In 1999, about 27 per cent of Canadian seniors over age 65 carried some form of debt. Today, that figure has risen to over 42 per cent.
It is therefore not surprising to learn, from a recent Angus Reid survey commissioned by CIBC, that the average Canadian homeowner does not expect to pay off his mortgage before age 58. In B.C., with our much higher real estate prices, those surveyed expect on average, to reach age 66 before liquidating their mortgage.
Some 65 per cent of Canadian families own a home. By the time we retire, our home is often larger, and perhaps in a higher–cost area than we really require. Typically, our home is our single-greatest asset — the largest component of our net worth.
A realistic option for those carrying debt into retirement is to downsize price-wise, to a level sufficient to liquidate all debt. Beneficially, any capital gain on a personal residence is not subject to income tax when the home is sold.
Another option is to sell the existing home and consider renting instead of purchasing a replacement. If the choice is to rent, the extracted equity, after all debts are repaid, can be carefully invested in low-cost income-generating products, to not only cover rental costs, but also, to enhance retirement lifestyle.
We’ve all heard the expression “house rich; cash poor” — unfortunately an all-too-accurate description of far too many retirees. One great advantage of living in our beautiful but very costly real estate area is that when we do sell, we stand to gain far more tax-free benefit than homeowners in other areas of Canada. This offers further opportunities for local retirees, not necessarily to downsize their home, but to relocate and purchase a similar residence in other, lower-cost areas, either locally, or further afield in British Columbia, or even other provinces.
Other viable options can be considered by retirees to reduce debt and enhance lifestyle. Selling a single family home and purchasing a replacement with a separate rental suite can add up to $1,000 to monthly income, even if no equity is extracted in the transition.
In British Columbia, homeowners over age 55 have the unique opportunity to defer property taxes for as long as desired, until the property is sold. The provincial government finances the deferral at an incredibly-low simple-interest rate of 2 per cent below prime. For a retiree needing a few hundred extra dollars monthly, this is an option worth considering.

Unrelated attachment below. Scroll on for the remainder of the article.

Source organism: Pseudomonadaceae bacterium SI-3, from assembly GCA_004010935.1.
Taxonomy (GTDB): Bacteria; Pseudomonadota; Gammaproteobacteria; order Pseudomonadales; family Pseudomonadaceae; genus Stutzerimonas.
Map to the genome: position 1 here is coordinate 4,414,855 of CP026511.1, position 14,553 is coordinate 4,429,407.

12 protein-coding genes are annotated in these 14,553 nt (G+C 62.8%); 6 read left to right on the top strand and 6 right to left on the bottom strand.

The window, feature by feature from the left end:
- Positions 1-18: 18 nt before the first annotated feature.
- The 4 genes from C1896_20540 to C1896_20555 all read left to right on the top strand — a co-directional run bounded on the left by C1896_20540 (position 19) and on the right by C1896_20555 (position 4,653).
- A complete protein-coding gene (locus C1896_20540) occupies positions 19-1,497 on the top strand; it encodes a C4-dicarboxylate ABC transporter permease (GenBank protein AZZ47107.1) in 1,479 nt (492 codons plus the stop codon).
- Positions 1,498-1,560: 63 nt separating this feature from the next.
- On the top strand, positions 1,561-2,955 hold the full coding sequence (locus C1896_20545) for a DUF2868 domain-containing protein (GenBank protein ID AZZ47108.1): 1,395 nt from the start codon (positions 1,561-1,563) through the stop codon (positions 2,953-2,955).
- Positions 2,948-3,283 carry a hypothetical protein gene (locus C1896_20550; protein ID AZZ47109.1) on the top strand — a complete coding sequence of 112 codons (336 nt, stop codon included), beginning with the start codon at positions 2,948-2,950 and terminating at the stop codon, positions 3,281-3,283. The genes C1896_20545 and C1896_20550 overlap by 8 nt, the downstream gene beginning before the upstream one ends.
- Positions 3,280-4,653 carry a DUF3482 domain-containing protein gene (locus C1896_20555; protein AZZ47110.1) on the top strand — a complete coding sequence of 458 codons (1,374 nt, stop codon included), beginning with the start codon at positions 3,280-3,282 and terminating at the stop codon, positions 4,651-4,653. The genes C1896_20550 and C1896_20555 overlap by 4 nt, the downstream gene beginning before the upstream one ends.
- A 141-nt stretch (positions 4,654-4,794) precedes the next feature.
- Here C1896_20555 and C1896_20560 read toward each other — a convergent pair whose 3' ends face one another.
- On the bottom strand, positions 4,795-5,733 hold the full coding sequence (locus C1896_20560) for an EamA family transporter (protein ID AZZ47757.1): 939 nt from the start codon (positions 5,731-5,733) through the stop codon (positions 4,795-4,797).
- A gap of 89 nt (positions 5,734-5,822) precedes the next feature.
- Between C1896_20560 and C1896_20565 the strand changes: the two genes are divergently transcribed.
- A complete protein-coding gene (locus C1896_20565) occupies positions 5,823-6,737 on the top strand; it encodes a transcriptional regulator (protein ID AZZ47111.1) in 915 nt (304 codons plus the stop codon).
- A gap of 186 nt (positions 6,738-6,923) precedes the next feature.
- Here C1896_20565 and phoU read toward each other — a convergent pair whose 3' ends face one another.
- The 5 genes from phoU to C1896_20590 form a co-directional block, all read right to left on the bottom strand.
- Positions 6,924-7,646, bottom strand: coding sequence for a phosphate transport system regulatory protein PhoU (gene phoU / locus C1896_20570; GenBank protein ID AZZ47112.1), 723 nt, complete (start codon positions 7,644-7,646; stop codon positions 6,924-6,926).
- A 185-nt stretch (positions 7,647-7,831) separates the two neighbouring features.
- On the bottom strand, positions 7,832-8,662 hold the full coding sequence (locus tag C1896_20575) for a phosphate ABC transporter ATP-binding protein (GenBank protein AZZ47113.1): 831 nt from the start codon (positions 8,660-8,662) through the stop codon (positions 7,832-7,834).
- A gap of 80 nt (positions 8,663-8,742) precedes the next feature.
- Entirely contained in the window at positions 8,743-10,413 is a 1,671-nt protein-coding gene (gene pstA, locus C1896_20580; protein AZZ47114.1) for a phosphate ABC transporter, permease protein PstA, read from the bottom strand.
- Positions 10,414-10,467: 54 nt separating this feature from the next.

Rarely, if ever, should a retiree consider entering into a “Reverse Mortgage” arrangement to retire debt or upgrade lifestyle.
This high-cost option offers to advance cash, with no repayment obligation, until the home is eventually sold. Once sold however, the compounded, high-interest obligation must be repaid in full — severely eroding the home’s equity. It has been best stated that if you “hate your heirs and don’t want to leave them a legacy in your estate, sign up for a reverse mortgage.”
Retirees in Canada are very fortunate. Once we reach age 65, our personal tax deductions increase substantially; many pension incomes can be notionally-split for tax purposes; most of us become eligible for CPP and OAS payments; and we pay less for many goods and services.
If the substantial benefits that accrue once we retire are insufficient to provide the lifestyle we would like to enjoy, it makes great sense to resolve the shortfall by extracting some of the substantial equity we have accumulated in our personal residence.
Being debt-free, with sufficient income to enjoy our retirement, is an extremely liberating experience. Don’t miss out on it.
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Mea Culpa! A reader wrote to me, pointing out two necessary corrections to my recent article on RRSP and RRIF conversions.
Firstly, not only can an RRSP holder “borrow” up to $25,000 toward a down payment on a first home, as the article pointed out, but also, up to $20,000 can be “borrowed” toward the cost of further education.
Secondly, while rarely a useful feature, a RRIF account may be converted back to an RRSP, as long as it is done before age 72. My article had stated that once an RRSP is converted to a RRIF, the conversion cannot be undone.
That was an error. My apologies!
A retired corporate executive, enjoying post-retirement as an independent Financial Consultant (www.dolezalconsultants.ca), Peter Dolezal is the author of three books, including his most recent, The Smart Canadian Wealth-Builder.